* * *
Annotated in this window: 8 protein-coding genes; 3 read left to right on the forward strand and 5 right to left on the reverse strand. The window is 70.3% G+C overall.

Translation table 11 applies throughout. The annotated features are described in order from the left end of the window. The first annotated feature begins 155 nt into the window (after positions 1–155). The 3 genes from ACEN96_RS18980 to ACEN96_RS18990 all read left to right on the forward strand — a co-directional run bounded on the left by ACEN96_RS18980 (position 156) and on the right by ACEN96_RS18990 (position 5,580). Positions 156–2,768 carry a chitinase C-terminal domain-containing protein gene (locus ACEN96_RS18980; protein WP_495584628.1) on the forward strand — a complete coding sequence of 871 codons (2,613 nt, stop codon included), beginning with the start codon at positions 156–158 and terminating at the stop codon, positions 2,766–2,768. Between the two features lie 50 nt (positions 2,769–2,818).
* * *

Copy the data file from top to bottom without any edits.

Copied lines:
Annotated in this window: 8 protein-coding genes; 3 read left to right on the forward strand and 5 right to left on the reverse strand. The window is 70.3% G+C overall.

Translation table 11 applies throughout. The annotated features are described in order from the left end of the window. The first annotated feature begins 155 nt into the window (after positions 1–155). The 3 genes from ACEN96_RS18980 to ACEN96_RS18990 all read left to right on the forward strand — a co-directional run bounded on the left by ACEN96_RS18980 (position 156) and on the right by ACEN96_RS18990 (position 5,580). Positions 156–2,768 carry a chitinase C-terminal domain-containing protein gene (locus ACEN96_RS18980; protein WP_495584628.1) on the forward strand — a complete coding sequence of 871 codons (2,613 nt, stop codon included), beginning with the start codon at positions 156–158 and terminating at the stop codon, positions 2,766–2,768. Between the two features lie 50 nt (positions 2,769–2,818).